There are more images in the 123 series, but this is the last one I am going to talk about here.
San Pablo Avenue pretty much ends where the Freeway entrance to the Carquinez Bridge crosses the Sacramento River. The road itself continues past the Freeway, but the street name is changed as it becomes part of the City of Crockett.
I couldn’t figure out how to take an interesting picture of this bridge. When crossing it, there is something I have always liked the C&H Sugar building, and this caused me to want to include that building in my photo, so I started looking for a vantage point. Just before this bridge/Freeway junction, there is a “scenic view” turnout overlooking the river for at least 180° East and West. This offered possibilities, but in order to get my desired point of view, I had to climb over the parking lot guardrail and then the heavy brush obscured a clear view.
Shortly after, I was reading the user manual for my camera, and the page on shooting panoramic images used a bridge as an example.
I like panoramic images. Because there is so much accumulated information, a lot of detail is brought out, and because the lens position changes during the exposures, there is a perspective shift that can visual interest to even a mundane picture of a bridge. I have attempted a numberof panoramics, with various successes stitching them together.
I drove back out there, and just to the East of that Vista Point is the Dead Fish Seafood Restaurant. As I pulled into their parking lot, I found a small private road that dipped down practically to the riverbank.
I grabbed my tripod, walked down, and started scouting for a good vantage point. I came to a flat spot that presented me with the viewpoint I wanted, and the setting Sun was low enough to light up the C&H building, but rapidly heading towards the horizon. I didn’t have time to think about setting up a tripod or all of the “best practices” for shooting panoramic images. I just started shooting.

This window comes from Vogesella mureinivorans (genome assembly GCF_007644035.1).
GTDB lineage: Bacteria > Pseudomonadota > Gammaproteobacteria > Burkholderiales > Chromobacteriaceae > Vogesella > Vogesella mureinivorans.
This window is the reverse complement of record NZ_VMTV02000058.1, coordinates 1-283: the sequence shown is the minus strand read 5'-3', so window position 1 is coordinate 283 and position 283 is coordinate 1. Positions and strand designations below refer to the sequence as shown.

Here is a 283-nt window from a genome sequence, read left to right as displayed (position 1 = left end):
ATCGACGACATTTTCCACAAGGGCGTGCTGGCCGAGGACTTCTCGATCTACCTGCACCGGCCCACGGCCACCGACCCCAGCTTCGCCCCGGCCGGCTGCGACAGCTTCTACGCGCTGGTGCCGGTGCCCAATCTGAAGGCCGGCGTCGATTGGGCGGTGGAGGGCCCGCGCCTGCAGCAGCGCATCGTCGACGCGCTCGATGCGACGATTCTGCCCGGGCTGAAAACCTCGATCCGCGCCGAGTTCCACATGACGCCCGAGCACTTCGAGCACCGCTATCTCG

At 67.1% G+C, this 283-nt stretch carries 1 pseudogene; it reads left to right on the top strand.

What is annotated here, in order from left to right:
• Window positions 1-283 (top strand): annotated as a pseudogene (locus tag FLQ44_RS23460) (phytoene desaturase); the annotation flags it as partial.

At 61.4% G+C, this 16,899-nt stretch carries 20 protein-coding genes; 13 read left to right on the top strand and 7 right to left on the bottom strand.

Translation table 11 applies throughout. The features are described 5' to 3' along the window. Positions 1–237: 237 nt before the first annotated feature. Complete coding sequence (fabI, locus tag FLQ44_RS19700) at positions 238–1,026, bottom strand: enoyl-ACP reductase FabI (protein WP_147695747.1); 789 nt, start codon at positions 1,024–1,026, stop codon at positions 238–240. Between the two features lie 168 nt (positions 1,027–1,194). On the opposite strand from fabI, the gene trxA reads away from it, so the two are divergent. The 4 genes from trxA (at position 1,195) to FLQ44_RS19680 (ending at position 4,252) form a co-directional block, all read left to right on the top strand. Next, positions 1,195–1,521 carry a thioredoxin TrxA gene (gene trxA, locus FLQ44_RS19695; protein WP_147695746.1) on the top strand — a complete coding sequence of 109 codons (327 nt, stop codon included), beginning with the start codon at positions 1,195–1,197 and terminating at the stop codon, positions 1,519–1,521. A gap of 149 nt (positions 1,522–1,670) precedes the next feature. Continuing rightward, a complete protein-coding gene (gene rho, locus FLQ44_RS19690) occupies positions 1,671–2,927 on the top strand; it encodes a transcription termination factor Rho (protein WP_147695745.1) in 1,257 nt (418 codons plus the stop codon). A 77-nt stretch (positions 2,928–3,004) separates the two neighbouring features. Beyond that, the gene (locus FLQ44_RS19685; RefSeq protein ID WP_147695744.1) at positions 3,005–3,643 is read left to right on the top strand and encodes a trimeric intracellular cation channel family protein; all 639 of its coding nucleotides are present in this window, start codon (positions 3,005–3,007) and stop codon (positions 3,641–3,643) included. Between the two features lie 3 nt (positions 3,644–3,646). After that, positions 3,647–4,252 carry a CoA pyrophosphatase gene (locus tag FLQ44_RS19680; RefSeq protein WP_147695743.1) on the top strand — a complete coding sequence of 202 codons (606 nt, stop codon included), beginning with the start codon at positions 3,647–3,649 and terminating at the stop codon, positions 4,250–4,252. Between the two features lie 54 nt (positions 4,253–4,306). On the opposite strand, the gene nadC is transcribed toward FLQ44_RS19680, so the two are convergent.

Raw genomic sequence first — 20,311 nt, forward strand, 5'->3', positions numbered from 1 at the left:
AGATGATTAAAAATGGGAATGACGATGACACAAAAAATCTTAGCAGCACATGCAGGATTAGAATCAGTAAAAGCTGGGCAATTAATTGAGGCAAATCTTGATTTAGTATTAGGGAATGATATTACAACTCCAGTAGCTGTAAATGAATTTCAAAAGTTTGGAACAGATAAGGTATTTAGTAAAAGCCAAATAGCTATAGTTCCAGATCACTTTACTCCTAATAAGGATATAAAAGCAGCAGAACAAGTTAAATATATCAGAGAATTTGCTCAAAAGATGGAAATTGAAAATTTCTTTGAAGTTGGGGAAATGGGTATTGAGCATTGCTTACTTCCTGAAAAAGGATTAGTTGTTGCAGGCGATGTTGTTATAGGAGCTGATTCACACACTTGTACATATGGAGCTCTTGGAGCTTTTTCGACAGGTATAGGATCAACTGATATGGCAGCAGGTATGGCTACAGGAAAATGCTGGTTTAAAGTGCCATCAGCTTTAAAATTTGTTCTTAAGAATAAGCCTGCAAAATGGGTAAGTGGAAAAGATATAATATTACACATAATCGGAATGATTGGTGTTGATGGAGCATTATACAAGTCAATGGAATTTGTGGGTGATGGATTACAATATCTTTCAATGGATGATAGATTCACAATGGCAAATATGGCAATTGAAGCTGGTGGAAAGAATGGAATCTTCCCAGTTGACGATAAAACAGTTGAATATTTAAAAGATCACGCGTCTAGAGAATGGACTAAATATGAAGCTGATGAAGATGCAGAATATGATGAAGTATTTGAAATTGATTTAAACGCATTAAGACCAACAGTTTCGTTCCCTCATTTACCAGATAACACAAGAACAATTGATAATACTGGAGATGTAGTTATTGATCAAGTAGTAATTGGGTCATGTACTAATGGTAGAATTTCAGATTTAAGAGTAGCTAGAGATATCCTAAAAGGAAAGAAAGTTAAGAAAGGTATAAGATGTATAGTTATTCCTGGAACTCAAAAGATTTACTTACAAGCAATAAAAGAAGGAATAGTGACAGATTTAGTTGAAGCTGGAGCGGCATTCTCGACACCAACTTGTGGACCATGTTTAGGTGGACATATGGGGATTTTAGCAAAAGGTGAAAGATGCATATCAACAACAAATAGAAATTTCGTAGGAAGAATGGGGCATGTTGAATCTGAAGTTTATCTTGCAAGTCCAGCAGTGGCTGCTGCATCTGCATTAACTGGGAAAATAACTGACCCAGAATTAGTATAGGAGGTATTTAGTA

I took about 50 images, thinned them down to 35, and loaded them into the stitching software.
Frankly, I didn’t expect much, there was just so many lines and angles to fit together.
Stitching images together accumulates a lot of information (the finished file is 131MB and the final image is 4½ feet long)
so it took a long time for the software to do its thing, but it did it well-surprisingly well. Because the Sun was setting so rapidly, the individual photos got progressively darker by the time I got to the far side of the river, so we had to use some gradient lightening in order to even up the final image from left to right. This too, worked very well. Except for a bit of cropping, there was no other editing done to this image.
I was so pleased with the results, that I kept the jagged image edges created by the stitching software.
Copyright 2016 Jimmy Reina
My position that this image is a partnership between the software and me, and the hand of the software needs to be recognized as much as my own.